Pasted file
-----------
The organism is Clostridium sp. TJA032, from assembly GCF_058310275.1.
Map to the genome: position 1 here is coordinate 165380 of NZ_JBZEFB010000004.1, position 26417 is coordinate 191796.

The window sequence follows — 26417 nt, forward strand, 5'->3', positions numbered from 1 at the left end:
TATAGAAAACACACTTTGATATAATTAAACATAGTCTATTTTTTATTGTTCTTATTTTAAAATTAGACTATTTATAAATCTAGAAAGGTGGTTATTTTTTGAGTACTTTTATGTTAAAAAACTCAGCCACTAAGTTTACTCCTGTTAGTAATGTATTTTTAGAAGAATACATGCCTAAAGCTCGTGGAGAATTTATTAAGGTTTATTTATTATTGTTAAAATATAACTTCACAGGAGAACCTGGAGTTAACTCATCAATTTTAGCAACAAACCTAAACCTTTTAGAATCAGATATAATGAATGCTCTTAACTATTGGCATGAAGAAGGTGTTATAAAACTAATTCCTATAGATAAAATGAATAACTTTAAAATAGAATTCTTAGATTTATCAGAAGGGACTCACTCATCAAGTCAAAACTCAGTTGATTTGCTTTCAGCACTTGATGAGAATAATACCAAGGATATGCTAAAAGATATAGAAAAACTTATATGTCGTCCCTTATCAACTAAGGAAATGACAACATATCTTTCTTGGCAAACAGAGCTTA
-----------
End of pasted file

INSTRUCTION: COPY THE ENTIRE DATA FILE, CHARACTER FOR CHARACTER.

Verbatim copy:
The organism is Clostridium sp. TJA032, from assembly GCF_058310275.1.
Map to the genome: position 1 here is coordinate 165380 of NZ_JBZEFB010000004.1, position 26417 is coordinate 191796.

The window sequence follows — 26417 nt, forward strand, 5'->3', positions numbered from 1 at the left end:
TATAGAAAACACACTTTGATATAATTAAACATAGTCTATTTTTTATTGTTCTTATTTTAAAATTAGACTATTTATAAATCTAGAAAGGTGGTTATTTTTTGAGTACTTTTATGTTAAAAAACTCAGCCACTAAGTTTACTCCTGTTAGTAATGTATTTTTAGAAGAATACATGCCTAAAGCTCGTGGAGAATTTATTAAGGTTTATTTATTATTGTTAAAATATAACTTCACAGGAGAACCTGGAGTTAACTCATCAATTTTAGCAACAAACCTAAACCTTTTAGAATCAGATATAATGAATGCTCTTAACTATTGGCATGAAGAAGGTGTTATAAAACTAATTCCTATAGATAAAATGAATAACTTTAAAATAGAATTCTTAGATTTATCAGAAGGGACTCACTCATCAAGTCAAAACTCAGTTGATTTGCTTTCAGCACTTGATGAGAATAATACCAAGGATATGCTAAAAGATATAGAAAAACTTATATGTCGTCCCTTATCAACTAAGGAAATGACAACATATCTTTCTTGGCAAACAGAGCTTA